In an 8 November reply to this letter, King thanked Vilakazi for his "very kind comments concerning" Stride Toward Freedom.1 King added that he hoped the young South African was finding his stay in America meaningful: "It is a delight to find one your age so intensely interested in the problems confronting our world.''
I am sure you'll be quite amazed to receive this letter from me. I am a fifteen years old boy from South Africa. (15 yr old) I arrived here in America about 8 months ago with my family. My father is a professor in the Hartford Seminary Foundation here in Hartford.2
The real reason that caused me to write this letter is to express my joy and good luck for your recently published book. (Stride Toward Freedom.) I just got through reading it and I found it very interesting. I only hope and pray that as many people as possible may have the opportunity of reading it throughout the world. I am quite sure that some of them will get or have a totally new or different attitude, that is in regard to the life and treatment that the Negroes suffer in the South. I am sure all those who read your book (oppressers and perpetraters of Segregation) will be ashamed of theirselves. There'll always be a scar in their souls or a mark that would seem quite difficult to
re erase. I am quite sure that as soon as they read it they will realize what they are doing before God. In fact I am afraid that when the segregationists are turned to "loving" the very few who are against it will turn the opposite way.
I was born in South Africa and I think the way they treat (us Africans) is worse than in the South. I was lucky enough to escape that treatment but my soul always think of my brothers and sisters who are behind. The Whites treat the Bantu tribes as though they were non-human beings. Some Africans have been accused of high treason but they were found innocent.3 Some people still do not realize the way they are treated. I hope this (childish) letter doesn't take much of your time, sir, I just wanted to praise your work and please remember my home country, (South Africa.) Many people here do not realize how badly people in South Africa live. There is nobody who spreads the story. I hope that I can grow to be an older person and see you, and the work you have done in Montgomery. However, my father would be very glad to come and tell you more about South Africa and its problems concerning the Africans. Please do not mind my letter, as I said before, I only want to praise your work and hope that all people will have the opportunity of reading it. My father is teaching Anthropology here.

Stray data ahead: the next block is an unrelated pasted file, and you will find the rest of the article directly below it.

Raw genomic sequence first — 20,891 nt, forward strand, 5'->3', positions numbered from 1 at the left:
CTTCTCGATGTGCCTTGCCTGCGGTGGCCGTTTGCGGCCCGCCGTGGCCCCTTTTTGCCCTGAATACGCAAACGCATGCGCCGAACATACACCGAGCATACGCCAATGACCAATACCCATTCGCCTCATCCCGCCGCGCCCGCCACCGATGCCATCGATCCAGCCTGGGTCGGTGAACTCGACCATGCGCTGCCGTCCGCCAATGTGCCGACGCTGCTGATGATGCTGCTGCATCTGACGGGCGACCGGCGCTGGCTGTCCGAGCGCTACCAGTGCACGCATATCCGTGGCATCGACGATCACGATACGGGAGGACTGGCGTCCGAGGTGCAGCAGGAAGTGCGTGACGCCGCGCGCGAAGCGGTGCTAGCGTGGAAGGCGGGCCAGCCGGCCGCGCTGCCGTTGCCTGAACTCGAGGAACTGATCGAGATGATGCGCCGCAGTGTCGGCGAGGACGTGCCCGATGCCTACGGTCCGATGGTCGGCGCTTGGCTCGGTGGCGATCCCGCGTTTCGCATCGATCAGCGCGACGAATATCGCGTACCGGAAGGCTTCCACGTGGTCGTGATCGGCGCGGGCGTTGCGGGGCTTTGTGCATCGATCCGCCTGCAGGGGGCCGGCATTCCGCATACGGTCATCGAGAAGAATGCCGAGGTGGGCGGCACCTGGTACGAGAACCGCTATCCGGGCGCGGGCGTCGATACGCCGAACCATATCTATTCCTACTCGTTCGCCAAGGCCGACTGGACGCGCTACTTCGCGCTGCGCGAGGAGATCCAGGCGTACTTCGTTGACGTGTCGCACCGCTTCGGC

May God bless [strikeout illegible] your work and your family.
[signed] Herbert Vilakazi
1. Herbert W. Vilakazi (1943-), born in Nongoma, South Africa, moved to Hartford, Connecticut, in 1957 when his father accepted a seminary teaching post. He received a B.A. (1966) and an M.A. (1968) from Columbia University. Vilakazi taught sociology at Essex County College in Newark, New Jersey (1969-1980) before returning to South Africa to teach at the University of Transkei. In May 1984 Vilakazi and three colleagues were arrested and deported following a student uprising at the university. Since 1989 he has been the chair of the department of sociology at the University of Zululand. In 1997 South African president Nelson Mandela appointed Vilakazi to serve on the five-member Electoral Commission to oversee national elections in 1999.
2. Vilakazi is the son of anthropologist Absolom L. Vilakazi.
3. In 1956 South African police arrested 156 anti-apartheid activists and charged them with high treason and conspiracy for plotting to overthrow the government. Following an international protest in December 1957 many of the prisoners were freed; others remained incarcerated until 1961.
MLKP-MBU, Martin Luther King, Jr., Papers, 1954-1968, Boston University, Boston, Mass.